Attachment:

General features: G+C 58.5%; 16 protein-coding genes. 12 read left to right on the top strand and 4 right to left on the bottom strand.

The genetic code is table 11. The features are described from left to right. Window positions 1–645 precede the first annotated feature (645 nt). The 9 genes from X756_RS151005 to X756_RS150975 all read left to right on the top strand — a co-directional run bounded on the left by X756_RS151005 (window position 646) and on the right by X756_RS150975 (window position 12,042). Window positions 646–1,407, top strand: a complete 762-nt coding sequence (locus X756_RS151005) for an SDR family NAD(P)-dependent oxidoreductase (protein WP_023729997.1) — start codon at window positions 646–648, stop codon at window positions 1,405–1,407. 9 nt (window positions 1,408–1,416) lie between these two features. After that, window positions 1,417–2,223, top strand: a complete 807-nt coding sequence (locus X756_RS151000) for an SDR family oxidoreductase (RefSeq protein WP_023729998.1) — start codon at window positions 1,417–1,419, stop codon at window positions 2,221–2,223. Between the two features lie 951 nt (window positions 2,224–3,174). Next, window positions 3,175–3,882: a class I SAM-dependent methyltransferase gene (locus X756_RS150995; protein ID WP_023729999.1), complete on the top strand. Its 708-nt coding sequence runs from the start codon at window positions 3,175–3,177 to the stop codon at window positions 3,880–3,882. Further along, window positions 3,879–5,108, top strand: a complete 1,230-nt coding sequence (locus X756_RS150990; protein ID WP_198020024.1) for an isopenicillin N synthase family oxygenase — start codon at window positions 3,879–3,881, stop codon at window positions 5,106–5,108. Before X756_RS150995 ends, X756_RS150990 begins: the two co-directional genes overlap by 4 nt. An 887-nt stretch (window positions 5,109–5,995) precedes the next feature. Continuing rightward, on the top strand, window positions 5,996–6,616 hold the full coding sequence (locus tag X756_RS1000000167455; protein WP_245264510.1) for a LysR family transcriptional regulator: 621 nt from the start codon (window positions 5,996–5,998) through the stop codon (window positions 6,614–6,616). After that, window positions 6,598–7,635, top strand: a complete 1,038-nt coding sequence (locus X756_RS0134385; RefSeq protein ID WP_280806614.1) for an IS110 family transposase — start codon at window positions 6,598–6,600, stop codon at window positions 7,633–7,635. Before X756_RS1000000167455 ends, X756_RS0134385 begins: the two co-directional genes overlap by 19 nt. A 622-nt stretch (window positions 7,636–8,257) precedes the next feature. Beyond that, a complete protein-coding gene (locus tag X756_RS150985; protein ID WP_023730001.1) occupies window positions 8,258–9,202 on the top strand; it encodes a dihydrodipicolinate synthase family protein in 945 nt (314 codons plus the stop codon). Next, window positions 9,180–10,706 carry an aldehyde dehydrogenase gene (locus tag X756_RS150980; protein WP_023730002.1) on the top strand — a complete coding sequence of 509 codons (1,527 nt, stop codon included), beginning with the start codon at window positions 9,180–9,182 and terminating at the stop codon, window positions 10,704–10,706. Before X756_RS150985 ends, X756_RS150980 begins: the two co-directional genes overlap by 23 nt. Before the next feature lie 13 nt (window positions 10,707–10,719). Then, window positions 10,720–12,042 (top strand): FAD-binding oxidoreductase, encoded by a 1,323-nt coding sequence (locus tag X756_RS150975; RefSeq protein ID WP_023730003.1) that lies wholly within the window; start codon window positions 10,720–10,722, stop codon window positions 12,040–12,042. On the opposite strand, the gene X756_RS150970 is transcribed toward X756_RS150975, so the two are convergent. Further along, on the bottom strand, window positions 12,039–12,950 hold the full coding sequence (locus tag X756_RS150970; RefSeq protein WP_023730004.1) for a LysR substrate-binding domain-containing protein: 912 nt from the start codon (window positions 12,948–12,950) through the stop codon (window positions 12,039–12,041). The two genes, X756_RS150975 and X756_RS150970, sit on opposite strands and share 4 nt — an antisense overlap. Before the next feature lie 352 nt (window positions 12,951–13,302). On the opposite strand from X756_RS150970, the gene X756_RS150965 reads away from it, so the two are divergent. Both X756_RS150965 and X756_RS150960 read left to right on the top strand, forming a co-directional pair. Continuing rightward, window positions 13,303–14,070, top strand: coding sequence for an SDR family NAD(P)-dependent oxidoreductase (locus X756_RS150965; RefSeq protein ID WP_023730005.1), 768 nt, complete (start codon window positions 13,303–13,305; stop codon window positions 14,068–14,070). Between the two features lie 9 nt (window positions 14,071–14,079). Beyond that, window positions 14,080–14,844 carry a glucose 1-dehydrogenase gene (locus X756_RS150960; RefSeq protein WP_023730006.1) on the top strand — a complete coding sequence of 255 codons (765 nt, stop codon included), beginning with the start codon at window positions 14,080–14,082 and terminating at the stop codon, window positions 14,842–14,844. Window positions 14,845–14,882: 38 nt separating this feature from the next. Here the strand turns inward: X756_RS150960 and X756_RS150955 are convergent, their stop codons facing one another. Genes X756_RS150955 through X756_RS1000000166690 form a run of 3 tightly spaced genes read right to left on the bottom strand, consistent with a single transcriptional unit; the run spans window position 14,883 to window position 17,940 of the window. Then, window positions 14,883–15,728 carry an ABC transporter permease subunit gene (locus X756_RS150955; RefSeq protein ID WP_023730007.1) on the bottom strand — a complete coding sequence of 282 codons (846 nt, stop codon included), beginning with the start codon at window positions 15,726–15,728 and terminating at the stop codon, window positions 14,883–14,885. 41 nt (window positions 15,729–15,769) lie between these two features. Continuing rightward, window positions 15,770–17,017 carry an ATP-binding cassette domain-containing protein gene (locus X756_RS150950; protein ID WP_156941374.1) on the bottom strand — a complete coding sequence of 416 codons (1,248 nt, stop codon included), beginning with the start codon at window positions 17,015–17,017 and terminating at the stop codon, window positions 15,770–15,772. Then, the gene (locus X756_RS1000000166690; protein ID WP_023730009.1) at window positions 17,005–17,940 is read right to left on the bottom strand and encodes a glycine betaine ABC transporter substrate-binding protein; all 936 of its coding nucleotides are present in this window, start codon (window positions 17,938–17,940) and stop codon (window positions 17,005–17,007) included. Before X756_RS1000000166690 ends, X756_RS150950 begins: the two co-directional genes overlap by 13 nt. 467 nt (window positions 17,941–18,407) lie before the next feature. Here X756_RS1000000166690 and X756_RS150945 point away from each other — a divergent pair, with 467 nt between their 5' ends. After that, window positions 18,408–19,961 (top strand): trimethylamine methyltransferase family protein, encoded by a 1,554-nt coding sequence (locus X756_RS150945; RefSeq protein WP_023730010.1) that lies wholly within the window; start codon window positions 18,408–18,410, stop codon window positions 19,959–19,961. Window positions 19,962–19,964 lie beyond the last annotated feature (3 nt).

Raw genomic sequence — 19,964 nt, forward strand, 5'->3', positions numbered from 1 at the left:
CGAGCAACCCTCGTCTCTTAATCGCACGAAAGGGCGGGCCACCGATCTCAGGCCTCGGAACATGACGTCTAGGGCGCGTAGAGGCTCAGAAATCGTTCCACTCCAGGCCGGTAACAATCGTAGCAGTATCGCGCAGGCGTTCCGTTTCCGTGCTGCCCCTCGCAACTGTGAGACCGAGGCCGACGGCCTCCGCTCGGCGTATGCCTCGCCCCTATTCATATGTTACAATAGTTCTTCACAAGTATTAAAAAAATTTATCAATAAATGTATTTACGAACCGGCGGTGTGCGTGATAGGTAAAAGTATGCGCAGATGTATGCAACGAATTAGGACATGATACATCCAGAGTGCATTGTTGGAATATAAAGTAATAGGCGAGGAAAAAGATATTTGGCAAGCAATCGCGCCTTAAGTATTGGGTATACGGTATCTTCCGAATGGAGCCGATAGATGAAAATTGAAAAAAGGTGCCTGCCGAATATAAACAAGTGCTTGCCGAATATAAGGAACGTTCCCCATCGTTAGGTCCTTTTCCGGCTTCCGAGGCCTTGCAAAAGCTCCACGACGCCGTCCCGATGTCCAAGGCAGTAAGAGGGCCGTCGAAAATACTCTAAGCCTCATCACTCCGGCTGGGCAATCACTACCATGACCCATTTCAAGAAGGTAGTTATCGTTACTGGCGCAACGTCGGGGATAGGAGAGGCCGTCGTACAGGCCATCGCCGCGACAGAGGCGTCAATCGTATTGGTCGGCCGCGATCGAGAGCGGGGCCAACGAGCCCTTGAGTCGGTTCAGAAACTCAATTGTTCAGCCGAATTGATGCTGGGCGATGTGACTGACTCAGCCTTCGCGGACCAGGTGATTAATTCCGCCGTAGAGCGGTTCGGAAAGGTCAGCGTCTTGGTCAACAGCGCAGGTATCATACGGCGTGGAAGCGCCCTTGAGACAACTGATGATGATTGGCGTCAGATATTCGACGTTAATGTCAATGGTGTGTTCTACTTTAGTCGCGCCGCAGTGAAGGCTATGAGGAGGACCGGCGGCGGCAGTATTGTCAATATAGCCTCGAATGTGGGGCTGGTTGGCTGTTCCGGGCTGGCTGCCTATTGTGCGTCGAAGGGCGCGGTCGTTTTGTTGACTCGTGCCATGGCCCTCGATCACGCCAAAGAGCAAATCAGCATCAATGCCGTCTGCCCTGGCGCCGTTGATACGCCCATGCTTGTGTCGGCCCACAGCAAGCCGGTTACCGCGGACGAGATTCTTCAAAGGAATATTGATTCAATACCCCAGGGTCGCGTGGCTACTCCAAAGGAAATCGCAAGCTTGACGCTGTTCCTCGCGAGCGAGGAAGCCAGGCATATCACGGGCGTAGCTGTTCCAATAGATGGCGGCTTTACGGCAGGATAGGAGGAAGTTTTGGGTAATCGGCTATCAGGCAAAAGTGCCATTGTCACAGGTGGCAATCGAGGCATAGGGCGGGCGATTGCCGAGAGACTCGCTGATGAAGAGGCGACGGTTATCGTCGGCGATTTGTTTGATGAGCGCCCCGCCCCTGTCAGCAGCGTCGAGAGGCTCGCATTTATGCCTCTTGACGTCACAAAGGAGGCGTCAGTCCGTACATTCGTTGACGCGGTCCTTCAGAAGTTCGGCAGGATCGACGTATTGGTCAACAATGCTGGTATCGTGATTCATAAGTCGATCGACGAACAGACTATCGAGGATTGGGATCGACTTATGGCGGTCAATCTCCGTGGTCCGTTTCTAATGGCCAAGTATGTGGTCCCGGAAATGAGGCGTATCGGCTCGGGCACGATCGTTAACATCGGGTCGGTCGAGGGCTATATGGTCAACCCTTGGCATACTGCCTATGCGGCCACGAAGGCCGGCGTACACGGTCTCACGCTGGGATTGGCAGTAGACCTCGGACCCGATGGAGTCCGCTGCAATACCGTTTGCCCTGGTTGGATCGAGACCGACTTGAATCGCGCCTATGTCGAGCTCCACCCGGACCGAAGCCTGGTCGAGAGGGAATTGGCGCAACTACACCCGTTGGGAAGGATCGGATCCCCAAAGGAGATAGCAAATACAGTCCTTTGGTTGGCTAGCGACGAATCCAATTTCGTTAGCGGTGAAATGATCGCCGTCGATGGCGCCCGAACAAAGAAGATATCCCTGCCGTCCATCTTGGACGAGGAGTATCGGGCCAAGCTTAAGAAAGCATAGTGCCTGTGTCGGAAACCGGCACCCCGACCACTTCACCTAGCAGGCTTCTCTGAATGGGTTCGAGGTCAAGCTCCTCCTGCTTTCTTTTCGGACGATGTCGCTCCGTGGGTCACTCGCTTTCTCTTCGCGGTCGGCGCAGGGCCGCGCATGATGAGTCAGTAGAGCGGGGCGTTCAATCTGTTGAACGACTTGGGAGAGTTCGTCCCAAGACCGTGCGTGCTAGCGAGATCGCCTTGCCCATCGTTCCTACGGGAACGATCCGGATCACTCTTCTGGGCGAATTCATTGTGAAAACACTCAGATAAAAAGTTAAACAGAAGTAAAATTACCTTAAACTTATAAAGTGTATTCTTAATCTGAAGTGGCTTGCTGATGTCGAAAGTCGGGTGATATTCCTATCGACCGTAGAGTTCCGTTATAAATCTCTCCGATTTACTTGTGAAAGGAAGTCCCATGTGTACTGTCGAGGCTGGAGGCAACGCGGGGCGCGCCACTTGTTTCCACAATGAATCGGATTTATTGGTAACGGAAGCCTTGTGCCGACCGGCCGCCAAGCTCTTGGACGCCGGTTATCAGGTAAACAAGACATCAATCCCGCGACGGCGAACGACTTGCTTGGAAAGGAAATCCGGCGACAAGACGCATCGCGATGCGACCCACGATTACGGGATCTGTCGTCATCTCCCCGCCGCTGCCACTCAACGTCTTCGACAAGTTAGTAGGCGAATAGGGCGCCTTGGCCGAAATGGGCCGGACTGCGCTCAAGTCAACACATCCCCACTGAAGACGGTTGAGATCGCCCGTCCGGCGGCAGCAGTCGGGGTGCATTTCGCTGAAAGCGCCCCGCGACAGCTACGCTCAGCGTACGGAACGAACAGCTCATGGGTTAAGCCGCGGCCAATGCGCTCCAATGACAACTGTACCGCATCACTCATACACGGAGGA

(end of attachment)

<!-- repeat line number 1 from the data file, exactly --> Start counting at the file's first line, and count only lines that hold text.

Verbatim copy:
General features: G+C 58.5%; 16 protein-coding genes. 12 read left to right on the top strand and 4 right to left on the bottom strand.